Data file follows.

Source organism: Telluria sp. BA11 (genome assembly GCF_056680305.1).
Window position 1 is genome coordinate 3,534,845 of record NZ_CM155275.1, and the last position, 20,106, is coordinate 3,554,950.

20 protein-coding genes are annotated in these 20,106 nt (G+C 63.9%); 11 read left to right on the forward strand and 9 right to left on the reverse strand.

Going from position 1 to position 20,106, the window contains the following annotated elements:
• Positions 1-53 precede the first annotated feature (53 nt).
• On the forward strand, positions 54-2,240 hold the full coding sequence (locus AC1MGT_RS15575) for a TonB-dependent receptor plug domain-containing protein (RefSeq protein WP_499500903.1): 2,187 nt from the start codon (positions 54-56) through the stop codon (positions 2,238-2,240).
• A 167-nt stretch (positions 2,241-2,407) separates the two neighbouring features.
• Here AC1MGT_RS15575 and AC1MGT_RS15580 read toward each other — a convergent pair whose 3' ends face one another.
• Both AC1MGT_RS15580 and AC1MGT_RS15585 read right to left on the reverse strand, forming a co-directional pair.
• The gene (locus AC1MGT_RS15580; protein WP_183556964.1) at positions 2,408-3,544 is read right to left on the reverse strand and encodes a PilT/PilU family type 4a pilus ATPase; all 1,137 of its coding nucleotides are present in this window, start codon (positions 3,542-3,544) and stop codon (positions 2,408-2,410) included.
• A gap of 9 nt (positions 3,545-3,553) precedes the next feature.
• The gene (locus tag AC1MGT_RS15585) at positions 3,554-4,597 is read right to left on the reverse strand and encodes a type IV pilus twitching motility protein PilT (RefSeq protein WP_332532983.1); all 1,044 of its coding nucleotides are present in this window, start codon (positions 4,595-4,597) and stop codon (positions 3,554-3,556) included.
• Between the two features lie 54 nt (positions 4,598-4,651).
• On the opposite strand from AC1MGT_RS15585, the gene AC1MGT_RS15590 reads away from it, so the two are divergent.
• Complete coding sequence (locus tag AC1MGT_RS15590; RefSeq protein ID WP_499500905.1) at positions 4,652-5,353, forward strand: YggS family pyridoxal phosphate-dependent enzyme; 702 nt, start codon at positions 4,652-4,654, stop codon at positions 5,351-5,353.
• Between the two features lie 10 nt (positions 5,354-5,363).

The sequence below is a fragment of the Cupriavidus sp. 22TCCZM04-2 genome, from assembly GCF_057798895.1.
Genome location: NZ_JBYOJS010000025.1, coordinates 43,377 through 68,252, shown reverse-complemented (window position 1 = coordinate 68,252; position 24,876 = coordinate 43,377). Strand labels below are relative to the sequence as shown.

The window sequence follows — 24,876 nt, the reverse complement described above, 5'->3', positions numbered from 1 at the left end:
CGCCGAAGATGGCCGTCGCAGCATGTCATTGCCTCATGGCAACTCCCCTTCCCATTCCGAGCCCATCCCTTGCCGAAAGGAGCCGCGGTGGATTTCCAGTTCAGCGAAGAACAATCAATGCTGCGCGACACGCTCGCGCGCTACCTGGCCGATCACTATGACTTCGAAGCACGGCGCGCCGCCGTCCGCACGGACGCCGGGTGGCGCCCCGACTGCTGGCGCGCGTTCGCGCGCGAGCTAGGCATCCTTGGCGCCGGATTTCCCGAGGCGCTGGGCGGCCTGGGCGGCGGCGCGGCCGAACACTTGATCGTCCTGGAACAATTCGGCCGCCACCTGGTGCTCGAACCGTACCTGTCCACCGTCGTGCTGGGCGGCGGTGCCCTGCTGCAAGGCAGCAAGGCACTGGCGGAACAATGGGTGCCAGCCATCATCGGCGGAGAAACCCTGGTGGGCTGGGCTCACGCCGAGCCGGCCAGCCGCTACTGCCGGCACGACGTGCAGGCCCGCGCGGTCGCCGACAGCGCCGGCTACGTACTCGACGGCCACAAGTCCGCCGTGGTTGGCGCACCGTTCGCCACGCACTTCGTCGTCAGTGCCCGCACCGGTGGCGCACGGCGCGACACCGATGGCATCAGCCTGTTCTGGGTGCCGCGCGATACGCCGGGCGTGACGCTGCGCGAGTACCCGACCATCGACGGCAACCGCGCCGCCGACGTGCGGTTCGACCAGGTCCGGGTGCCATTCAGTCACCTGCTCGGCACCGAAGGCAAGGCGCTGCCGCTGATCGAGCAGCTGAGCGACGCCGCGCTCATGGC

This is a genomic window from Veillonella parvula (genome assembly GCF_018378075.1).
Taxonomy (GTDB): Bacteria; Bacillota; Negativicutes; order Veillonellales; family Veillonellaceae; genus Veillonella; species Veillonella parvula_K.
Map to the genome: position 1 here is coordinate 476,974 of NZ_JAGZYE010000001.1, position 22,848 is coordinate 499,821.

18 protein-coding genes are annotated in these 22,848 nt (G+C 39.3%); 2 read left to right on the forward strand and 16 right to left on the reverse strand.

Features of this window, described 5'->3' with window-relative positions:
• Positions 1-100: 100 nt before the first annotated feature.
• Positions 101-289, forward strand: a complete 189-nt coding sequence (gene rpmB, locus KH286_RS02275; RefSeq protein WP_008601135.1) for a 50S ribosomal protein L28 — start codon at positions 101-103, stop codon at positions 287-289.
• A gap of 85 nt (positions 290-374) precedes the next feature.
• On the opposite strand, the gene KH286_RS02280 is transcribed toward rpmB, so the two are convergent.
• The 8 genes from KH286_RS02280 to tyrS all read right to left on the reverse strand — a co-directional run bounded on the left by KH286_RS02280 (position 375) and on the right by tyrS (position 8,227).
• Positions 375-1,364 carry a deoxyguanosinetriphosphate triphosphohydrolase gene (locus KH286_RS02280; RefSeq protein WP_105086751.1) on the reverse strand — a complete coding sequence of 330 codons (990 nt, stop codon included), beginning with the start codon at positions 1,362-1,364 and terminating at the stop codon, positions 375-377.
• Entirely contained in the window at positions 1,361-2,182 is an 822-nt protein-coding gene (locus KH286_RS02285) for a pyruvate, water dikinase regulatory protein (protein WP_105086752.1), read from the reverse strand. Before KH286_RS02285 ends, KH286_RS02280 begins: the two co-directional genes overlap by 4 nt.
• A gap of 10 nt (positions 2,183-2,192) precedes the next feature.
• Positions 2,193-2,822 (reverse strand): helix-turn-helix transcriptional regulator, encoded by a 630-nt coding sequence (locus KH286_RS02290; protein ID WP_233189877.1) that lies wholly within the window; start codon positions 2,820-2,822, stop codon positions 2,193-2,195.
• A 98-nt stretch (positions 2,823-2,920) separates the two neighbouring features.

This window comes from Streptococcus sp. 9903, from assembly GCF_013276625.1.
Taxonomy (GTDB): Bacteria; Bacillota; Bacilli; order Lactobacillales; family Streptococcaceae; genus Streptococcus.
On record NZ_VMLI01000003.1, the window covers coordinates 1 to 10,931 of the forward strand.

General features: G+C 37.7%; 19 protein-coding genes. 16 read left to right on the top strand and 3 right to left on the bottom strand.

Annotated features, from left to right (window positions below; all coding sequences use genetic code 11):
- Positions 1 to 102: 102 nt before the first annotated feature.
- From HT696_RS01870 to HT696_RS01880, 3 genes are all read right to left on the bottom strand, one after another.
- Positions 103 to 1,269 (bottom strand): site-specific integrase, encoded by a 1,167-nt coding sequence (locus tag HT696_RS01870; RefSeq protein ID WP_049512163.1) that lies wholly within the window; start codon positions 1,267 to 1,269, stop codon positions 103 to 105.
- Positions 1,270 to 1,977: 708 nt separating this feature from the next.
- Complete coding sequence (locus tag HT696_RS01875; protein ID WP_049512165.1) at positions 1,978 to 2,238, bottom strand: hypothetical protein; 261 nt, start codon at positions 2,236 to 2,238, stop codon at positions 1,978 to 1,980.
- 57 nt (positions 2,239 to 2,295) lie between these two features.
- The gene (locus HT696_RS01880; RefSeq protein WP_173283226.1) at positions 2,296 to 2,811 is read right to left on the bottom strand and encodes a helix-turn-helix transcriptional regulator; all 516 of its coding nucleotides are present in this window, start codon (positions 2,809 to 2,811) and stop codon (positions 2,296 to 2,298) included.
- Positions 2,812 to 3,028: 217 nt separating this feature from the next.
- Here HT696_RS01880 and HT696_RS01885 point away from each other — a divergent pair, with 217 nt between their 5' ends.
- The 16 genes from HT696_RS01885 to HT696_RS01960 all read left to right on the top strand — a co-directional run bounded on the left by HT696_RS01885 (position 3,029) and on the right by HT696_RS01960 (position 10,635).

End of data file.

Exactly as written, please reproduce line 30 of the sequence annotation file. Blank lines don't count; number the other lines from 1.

• The 8 genes from KH286_RS02280 to tyrS all read right to left on the reverse strand — a co-directional run bounded on the left by KH286_RS02280 (position 375) and on the right by tyrS (position 8,227).